Supporting the Development of Washington D.C. Region Nonprofit Leaders
Posted in News Story
Renewing its partnership with the Center for Public & Nonprofit Leadership, the Crimsonbridge Foundation supported nine nonprofit leaders in the Washington, DC region to attend the Nonprofit Management Executive Certificate Program in 2017.
“The Center’s mission is to develop nonprofit leaders who can tackle the problems facing our communities, and to provide innovative, lasting solutions,” according to Director Kathy Kretman. “Our partnership with the Crimsonbridge Foundation provides an opportunity for us to tap the leadership talent of even more people of color who lead our nonprofits and serve our community.”
The Certificate Program provides participants with valuable tools and resources necessary for developing their own leadership and building the capacities of their nonprofits. Mylynh Nguyen, Program Director at Asian American LEAD, explained the importance of providing leaders of color access to programs such as the Certificate Program and how it has a ripple effect to others in the organization.
“For individuals who are incredibly passionate about strengthening their skills and achieving greatness in the nonprofit sector, but who have financial limitations that prevent them from participating in such high quality professional learning opportunities, this scholarship is the key to providing that opportunity…. Not only have I become a better leader as a result of this program, I also believe that my team members will be better leaders because of the staff development that I will implement following this program.”
Shawn Chakrabarti, Director of Curriculum and Instruction at The Family Place D.C., is another scholarship recipient. The Family Place empowers low-income families to foster the optimal development of both the parent and child through educational and support services. Chakrabarti plans to use the resources gained through the certificate program to open a charter school servicing immigrants. On May 22, 2017, shortly after completing the certificate program, Chakrabarti and other founding members were approved to open a unique two-generation charter in the District.
“We hope to expand and open a one-of-a-kind, two-generation, charter school that serves adult immigrants and their young children, concurrently. The certificate program helped increase my overall management skills and gave me in-depth knowledge in various areas of nonprofit management. Most importantly, it gave me the confidence to lead an ambitious program. This year, I hope to cultivate other leaders in my organization.”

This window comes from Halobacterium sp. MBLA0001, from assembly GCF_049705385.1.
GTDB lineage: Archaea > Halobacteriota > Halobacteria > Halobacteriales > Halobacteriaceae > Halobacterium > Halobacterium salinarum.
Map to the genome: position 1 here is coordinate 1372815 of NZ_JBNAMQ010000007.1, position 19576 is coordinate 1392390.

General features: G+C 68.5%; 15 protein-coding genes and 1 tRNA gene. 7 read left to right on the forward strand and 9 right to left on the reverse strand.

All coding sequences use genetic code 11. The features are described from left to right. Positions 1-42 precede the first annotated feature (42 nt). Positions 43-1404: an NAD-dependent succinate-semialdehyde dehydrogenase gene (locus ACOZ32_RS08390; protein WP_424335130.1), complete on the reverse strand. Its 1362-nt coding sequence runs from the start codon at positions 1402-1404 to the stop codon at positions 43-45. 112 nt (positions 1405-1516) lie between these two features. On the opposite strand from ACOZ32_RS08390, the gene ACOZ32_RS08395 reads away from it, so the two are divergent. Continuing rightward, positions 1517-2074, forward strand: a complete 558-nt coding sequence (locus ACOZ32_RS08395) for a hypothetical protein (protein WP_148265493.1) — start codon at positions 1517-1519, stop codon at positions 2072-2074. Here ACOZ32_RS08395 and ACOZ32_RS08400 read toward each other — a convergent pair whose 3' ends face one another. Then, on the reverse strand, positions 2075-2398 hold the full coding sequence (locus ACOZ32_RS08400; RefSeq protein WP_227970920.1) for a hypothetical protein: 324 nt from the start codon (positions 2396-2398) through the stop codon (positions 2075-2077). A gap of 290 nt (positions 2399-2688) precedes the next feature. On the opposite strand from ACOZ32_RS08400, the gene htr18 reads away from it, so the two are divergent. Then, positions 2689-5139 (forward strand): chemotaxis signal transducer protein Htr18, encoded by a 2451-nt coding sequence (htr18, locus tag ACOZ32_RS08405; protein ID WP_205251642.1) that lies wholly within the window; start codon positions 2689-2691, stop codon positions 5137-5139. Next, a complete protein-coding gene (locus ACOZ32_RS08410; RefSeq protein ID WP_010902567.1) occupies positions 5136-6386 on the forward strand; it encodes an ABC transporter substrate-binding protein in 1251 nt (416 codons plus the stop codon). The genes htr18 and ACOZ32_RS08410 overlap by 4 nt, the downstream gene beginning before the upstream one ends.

Through the Certificate Program, the participants also become part of a peer network of nonprofit leaders. Maria Fernanda Borja, President and CEO of Latino Student Fund, noted: “Not only was the program greatly beneficial to me but the relationships I formed have been a gift that keeps on giving. The connections that were available allowed me to network more and gave me the confidence to run the LSF in a more efficient manner.”
By offering scholarships to participants working in underserved communities of the DC area, the Crimsonbridge Foundation has granted them the opportunity to reflect on and improve their nonprofits’ operations through the reputable Georgetown program. Ana Reyes Albarracin, Research and Policy Analyst and Special Assistant to the CEO at Carlos Rosario International Public Charter School, gives insight to how supporting leaders of color results in the strengthening of their communities and organizations.
“After completing the program I will bring back to my organization concrete tools and approaches to help increase our organization’s impact on the increased well-being of immigrant communities. I am excited to put my enhanced skills to work by building nonprofit leadership of people of color at my organization as part of my capstone project. I feel empowered, energized, and optimistic!”
Catherine Motolenich Torres, Program Director at Hogar Immigrant Services, notes that the program has allowed her to face the challenges in her organization with more resources.
“I believe I have more confidence tackling the challenges seen in nonprofits. It also made me comfortable in my role as a female and a minority in this sector. Seeing that others have the same issues and fears when it comes to their work made me realize that it was okay to not have perfect answers all the time.”
Anabell Martinez, Housing Director of Central American Resource Center (CARECEN), shared similar thoughts.
“By participating in the program, I gained the skills necessary to better serve my organization, see the areas in which it needs to improve, and help run a powerful nonprofit.”
The Crimsonbridge Foundation’s executive director, Danielle M. Reyes, and president and founder, Gabriela Smith, who both worked at nonprofit organizations, are very enthusiastic about the positive feedback from participants. “We are so pleased that since 2016, the Crimsonbridge Leadership Fund has helped 17 local nonprofit leaders attend a program that most refer to as one of the most useful professional development experiences they’ve ever had,” said Reyes.